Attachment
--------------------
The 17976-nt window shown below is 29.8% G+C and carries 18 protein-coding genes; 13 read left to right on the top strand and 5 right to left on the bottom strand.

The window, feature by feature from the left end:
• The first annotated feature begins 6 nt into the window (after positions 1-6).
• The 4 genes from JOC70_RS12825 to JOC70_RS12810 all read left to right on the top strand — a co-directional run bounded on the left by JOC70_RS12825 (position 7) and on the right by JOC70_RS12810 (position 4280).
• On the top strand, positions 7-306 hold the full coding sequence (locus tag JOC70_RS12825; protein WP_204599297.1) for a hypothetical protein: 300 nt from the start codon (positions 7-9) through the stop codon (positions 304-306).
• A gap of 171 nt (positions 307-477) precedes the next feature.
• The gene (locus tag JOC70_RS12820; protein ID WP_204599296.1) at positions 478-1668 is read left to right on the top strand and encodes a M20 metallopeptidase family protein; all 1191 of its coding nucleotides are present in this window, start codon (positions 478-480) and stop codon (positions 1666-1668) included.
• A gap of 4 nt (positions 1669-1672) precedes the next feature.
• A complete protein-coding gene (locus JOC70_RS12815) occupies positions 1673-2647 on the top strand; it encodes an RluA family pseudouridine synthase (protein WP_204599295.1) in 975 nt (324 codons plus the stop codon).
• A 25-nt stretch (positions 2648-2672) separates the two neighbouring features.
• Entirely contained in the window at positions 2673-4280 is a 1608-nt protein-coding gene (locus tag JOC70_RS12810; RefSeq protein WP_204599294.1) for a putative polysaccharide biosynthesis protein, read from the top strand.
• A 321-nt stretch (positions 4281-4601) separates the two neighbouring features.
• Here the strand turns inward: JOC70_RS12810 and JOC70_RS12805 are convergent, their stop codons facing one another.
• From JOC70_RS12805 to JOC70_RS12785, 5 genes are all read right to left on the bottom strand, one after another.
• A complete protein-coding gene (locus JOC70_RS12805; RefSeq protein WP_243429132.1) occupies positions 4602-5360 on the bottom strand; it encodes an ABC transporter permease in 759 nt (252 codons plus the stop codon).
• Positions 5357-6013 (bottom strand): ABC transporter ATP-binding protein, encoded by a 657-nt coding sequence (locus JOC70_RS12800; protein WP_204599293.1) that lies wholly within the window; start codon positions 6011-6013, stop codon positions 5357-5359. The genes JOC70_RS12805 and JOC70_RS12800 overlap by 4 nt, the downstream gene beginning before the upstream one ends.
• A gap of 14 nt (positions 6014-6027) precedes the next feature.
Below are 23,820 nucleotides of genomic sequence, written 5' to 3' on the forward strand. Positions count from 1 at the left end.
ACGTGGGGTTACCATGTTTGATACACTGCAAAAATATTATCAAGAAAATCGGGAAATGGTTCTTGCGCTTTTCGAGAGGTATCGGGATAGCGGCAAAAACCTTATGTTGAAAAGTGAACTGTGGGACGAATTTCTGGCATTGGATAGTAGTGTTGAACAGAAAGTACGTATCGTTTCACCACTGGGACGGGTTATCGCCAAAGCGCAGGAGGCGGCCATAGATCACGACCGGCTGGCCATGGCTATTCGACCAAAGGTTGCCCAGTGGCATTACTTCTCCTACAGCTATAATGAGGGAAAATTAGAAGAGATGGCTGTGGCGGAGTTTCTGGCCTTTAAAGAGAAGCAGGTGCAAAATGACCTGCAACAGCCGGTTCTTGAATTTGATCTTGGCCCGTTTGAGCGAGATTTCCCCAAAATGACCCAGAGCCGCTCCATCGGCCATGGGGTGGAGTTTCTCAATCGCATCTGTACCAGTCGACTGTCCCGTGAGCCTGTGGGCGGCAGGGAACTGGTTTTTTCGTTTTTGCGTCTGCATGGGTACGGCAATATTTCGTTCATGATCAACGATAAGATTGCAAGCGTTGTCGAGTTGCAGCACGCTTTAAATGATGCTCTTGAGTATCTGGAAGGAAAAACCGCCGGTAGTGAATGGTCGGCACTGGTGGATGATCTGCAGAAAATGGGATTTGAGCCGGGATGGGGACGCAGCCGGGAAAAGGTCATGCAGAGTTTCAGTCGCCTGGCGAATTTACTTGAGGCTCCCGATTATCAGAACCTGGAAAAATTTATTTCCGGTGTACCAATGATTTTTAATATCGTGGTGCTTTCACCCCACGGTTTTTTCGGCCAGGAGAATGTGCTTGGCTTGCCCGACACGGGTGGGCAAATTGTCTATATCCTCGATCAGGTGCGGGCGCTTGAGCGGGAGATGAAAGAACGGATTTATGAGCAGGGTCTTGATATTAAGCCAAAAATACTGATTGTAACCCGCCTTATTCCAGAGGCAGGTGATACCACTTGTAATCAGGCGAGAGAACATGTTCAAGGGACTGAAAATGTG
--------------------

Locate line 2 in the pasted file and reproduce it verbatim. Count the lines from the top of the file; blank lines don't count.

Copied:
The window, feature by feature from the left end: